The first African-American pitching winner in the World Series, Joe Black
*Joe Black was born on this date in 1924. He was an African-American baseball player in the Negro Leagues and author.
A native of Plainfield, N.J., Black graduated from Morgan State in 1950 and later received an honorary doctorate from Shaw University. Black was 28 when he reached the majors after helping the Baltimore Elite Giants of the Negro Leagues win two championships in seven years. He roomed with Robinson while with Brooklyn, pushed for a pension plan for Negro League players and was instrumental in the inclusion of players who played before 1947.
He spent a season in the minors before the Dodgers promoted him to the major leagues in 1952, five years after teammate Jackie Robinson broke baseball's color barrier. He was dominant out of the bullpen, chosen Rookie of the Year after winning 15 games and saving 15 others for the National League champions. He had a 2.15 ERA but with 142 innings pitched, fell eight innings short of winning the title. Strapped for pitching, the Dodgers brought Black out of the bullpen and started him three times in seven days in the 1952 World Series against the New York Yankees.
He won the opener with a six-hitter over Allie Reynolds, 4-2, and then lost the fourth game, 2-0, and the seventh, 4-2. The next spring after the World Series, the team urged Black to add some pitches to his strong fastball and tight curve. He lost control of his two basic pitches in the process and didn't regain his dominance until 1955, when he won 10 straight games at the start, a record at the time. After three more seasons with Brooklyn, Black drifted to Cincinnati and Washington and was out of baseball by 1958. In six seasons, he compiled a 30-12 record, half of his wins coming in his rookie season.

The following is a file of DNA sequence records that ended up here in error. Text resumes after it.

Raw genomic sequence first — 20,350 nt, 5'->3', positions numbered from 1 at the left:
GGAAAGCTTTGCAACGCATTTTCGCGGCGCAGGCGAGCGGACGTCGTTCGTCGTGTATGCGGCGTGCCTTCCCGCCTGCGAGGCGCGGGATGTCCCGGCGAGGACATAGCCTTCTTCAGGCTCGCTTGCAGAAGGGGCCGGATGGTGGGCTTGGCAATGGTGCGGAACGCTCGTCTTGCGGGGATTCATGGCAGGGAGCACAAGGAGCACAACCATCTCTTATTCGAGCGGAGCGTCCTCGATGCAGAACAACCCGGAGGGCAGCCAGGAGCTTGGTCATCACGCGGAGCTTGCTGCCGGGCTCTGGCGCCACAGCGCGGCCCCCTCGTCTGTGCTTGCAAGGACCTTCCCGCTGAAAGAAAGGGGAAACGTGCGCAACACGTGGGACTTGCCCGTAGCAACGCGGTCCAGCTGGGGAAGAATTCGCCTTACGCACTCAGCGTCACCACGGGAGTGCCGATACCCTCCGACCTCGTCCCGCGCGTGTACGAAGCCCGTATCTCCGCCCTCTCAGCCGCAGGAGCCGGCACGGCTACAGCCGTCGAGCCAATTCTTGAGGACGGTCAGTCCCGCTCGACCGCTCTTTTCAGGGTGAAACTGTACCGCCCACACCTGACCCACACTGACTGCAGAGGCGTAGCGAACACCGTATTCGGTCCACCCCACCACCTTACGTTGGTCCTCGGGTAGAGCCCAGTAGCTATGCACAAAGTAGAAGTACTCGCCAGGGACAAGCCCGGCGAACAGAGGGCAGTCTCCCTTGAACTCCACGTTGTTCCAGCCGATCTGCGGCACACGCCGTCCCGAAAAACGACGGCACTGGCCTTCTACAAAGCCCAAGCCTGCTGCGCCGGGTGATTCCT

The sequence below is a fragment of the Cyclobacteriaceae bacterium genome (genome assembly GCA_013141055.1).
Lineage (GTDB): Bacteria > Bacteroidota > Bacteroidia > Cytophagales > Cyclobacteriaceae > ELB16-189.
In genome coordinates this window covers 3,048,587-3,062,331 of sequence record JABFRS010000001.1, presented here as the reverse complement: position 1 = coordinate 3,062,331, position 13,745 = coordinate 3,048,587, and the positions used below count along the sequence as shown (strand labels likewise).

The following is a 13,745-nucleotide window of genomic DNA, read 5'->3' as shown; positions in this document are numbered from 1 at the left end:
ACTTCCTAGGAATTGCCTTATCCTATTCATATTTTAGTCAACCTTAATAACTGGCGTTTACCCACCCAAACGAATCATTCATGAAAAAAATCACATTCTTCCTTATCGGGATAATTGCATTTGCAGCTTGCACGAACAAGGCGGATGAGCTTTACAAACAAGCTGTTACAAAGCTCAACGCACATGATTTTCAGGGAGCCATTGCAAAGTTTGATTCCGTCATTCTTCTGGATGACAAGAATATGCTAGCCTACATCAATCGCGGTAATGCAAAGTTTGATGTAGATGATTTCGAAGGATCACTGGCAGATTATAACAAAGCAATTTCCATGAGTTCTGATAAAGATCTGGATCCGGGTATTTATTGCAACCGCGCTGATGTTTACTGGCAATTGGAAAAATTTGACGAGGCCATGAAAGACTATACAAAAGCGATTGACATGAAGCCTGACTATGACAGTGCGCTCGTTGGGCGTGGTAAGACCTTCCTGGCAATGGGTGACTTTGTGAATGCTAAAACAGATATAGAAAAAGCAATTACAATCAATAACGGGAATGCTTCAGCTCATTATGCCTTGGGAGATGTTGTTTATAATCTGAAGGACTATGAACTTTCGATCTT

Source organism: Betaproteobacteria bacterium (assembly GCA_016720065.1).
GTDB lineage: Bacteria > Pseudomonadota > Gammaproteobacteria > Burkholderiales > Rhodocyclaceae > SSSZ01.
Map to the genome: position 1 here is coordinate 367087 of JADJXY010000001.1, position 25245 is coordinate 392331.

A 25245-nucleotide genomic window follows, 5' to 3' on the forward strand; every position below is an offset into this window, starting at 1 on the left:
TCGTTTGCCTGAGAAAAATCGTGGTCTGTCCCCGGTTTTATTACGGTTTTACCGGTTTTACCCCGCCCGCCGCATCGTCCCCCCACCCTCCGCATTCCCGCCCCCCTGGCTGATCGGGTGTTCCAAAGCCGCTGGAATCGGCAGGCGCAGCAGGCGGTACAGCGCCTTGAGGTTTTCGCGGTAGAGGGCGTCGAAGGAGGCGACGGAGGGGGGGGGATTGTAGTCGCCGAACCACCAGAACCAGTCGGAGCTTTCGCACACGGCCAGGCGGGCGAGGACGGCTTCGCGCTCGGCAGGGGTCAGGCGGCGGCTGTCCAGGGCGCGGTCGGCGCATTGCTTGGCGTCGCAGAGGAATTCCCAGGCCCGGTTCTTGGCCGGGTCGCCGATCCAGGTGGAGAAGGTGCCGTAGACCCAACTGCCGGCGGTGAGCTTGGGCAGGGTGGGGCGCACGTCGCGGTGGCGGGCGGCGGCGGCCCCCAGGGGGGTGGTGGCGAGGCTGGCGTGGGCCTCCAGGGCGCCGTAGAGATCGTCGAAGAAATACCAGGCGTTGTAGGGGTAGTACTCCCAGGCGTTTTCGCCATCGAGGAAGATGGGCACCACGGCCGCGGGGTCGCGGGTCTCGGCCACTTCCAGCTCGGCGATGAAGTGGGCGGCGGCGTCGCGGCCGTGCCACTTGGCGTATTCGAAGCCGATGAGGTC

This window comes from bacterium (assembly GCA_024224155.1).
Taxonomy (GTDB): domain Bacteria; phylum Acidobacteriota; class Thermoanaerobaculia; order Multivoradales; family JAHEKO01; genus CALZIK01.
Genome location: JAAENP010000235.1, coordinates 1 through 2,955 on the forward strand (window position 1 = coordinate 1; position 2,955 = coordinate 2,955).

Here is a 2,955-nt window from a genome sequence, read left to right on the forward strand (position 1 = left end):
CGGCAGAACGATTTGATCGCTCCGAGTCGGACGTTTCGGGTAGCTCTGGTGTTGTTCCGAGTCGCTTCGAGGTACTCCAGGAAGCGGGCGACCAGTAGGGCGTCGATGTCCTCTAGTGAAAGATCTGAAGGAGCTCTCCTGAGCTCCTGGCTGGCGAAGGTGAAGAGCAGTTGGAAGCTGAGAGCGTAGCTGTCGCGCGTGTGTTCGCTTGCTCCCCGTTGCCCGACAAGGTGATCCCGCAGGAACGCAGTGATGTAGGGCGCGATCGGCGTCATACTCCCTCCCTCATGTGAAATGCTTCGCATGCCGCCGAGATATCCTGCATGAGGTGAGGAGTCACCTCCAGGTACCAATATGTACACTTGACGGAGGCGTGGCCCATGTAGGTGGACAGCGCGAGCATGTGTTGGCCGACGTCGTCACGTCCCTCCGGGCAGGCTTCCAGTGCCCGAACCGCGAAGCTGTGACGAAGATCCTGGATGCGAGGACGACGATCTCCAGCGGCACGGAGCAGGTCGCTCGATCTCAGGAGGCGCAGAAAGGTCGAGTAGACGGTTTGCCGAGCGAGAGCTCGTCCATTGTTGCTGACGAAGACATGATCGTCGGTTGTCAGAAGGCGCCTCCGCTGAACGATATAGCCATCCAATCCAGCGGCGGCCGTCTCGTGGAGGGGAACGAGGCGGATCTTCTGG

After his career ended, Black became an executive with Greyhound in Phoenix. In addition to lobbying for Black players, he remained in baseball through his affiliation with the commissioner's office, where he consulted with players about career choices. He wrote a syndicated column, "By The Way," for Ebony magazine and an autobiography, Ain't Nobody Better Than You. He was a board director of the Baseball Assistance Team and worked for the Arizona Diamondbacks in community relations after they joined the NL in 1998.
Joe Black, the Brooklyn Dodgers' right-hander who became the first Black pitcher to win a World Series game, died in May 2002 at the Life Care Center of Scottsdale of prostate cancer. He was 78.
The Negro Baseball Leagues A Photographic History
By Phil Dixon with Patrick J. Hannigan
Copyright 1992, Jed Clauss and Joanna Paulsen
Ameron House Publishing
Today in American History